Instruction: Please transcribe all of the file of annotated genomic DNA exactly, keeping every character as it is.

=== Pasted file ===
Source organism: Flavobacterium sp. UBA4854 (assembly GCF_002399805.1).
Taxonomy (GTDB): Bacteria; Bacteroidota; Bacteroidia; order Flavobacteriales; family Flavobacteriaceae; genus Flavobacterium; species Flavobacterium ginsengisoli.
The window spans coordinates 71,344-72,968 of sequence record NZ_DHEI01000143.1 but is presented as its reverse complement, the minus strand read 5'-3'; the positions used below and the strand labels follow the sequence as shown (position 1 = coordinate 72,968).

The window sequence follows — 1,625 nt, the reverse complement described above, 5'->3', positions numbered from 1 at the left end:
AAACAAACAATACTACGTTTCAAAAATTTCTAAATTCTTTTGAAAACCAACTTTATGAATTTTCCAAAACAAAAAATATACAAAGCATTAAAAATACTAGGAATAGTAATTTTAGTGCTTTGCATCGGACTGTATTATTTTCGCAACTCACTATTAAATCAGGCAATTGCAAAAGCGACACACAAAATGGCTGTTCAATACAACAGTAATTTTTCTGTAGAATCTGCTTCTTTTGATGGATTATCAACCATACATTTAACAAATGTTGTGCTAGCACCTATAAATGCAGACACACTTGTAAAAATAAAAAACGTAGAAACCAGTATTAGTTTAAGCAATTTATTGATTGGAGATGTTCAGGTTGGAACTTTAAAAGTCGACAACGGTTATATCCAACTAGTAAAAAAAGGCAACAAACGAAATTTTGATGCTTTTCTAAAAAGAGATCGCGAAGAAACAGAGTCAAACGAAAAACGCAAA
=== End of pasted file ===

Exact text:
Source organism: Flavobacterium sp. UBA4854 (assembly GCF_002399805.1).
Taxonomy (GTDB): Bacteria; Bacteroidota; Bacteroidia; order Flavobacteriales; family Flavobacteriaceae; genus Flavobacterium; species Flavobacterium ginsengisoli.
The window spans coordinates 71,344-72,968 of sequence record NZ_DHEI01000143.1 but is presented as its reverse complement, the minus strand read 5'-3'; the positions used below and the strand labels follow the sequence as shown (position 1 = coordinate 72,968).

The window sequence follows — 1,625 nt, the reverse complement described above, 5'->3', positions numbered from 1 at the left end:
AAACAAACAATACTACGTTTCAAAAATTTCTAAATTCTTTTGAAAACCAACTTTATGAATTTTCCAAAACAAAAAATATACAAAGCATTAAAAATACTAGGAATAGTAATTTTAGTGCTTTGCATCGGACTGTATTATTTTCGCAACTCACTATTAAATCAGGCAATTGCAAAAGCGACACACAAAATGGCTGTTCAATACAACAGTAATTTTTCTGTAGAATCTGCTTCTTTTGATGGATTATCAACCATACATTTAACAAATGTTGTGCTAGCACCTATAAATGCAGACACACTTGTAAAAATAAAAAACGTAGAAACCAGTATTAGTTTAAGCAATTTATTGATTGGAGATGTTCAGGTTGGAACTTTAAAAGTCGACAACGGTTATATCCAACTAGTAAAAAAAGGCAACAAACGAAATTTTGATGCTTTTCTAAAAAGAGATCGCGAAGAAACAGAGTCAAACGAAAAACGCAAA